Do you run a small business? How do you keep tabs on your employees? Many small businesses don’t have an HR department; it’s up to you, the CEO, to monitor staff workflow and productivity. It’s a good thing that in this day and age, there are myriad tools to help. One way to complement your HR initiatives is through time tracking tools like DeskTime.
But don’t take our word for it – we surveyed 2000 DeskTime account owners and administrators to find out why they use our tool. Here are the top 5 reasons why they use time tracking and how your small business can benefit, too.
This is a guest post from Christopher Austin from PeopleInsight.co.uk
Several years of practice and research have been devoted to improving performance management in companies worldwide. However, the conventional understanding of the performance review process is inefficient in the eyes of employees, managers, CEOs and company owners. Studies have shown that annual reviews are not helping increase employee engagement and performance; what really makes employees happy is the day-to-day process of offering feedback, leveraging talent and communicating expectations.
When establishing your own business, one of the biggest challenges is cultivating an effective managerial style. Here are some techniques that you can implement to develop your managerial presence, while motivating your employees and improving productivity at the same time.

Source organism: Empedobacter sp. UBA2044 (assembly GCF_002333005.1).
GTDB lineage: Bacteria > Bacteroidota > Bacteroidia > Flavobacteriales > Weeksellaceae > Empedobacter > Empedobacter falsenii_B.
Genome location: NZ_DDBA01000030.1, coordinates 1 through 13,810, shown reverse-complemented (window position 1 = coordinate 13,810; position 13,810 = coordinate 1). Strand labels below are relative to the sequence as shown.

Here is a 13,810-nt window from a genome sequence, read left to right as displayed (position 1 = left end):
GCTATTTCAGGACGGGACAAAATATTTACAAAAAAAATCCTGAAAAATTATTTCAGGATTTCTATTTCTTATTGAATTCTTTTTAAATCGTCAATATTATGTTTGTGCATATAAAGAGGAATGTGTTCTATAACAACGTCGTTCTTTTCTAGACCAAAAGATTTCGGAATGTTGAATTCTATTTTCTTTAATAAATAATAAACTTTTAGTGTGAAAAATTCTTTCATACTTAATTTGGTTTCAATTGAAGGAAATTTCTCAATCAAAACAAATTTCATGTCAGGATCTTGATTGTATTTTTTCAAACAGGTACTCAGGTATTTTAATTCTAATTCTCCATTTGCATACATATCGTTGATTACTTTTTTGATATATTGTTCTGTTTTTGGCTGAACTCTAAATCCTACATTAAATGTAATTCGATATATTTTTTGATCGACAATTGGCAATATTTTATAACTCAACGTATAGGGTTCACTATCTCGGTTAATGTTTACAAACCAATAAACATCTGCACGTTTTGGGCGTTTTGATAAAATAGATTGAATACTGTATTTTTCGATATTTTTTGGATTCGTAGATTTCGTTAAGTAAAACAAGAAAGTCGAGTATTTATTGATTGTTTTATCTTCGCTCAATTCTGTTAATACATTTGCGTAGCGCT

1. Create self-esteem incentives
If your employees feel appreciated and respected, they’ll be more motivated and are more likely to work efficiently. Build incentives that will impact your employees the most. That might be empowering and employees by putting them in charge of an important project or presentation, or giving them the opportunity to train in another department. As a result, your employees will feel that their skills, and themselves personally, are valued by the company and thus your workforce will be happier and more productive.
2. Streamline expectations
When assigning a project, it’s important that there is a clear primary goal. If you add other minor goals to a project, that can often detract from your original purpose and reduce employee efficiency. By channeling the majority of employee effort on accomplishing your main goal, they’ll remain focused and will better understand the task at hand. As a result, your employees will deliver a better end product and will also have more time and energy to devote to the next important project.
3. Define employee roles
Within a working environment, structure is key to success. Provide clear communication to your employees regarding what you expect them to do, and what they can expect other people to do. Therefore, your employees will work on their individual roles more competently, and will know who to turn to when they need information or help in a specific area. If all employees know their specific roles and aims, as well as those of others, then your company will have the effective structure necessary to make smooth progress. Moreover, it gives employees an opportunity to exercise responsibility and take pride in their specific roles.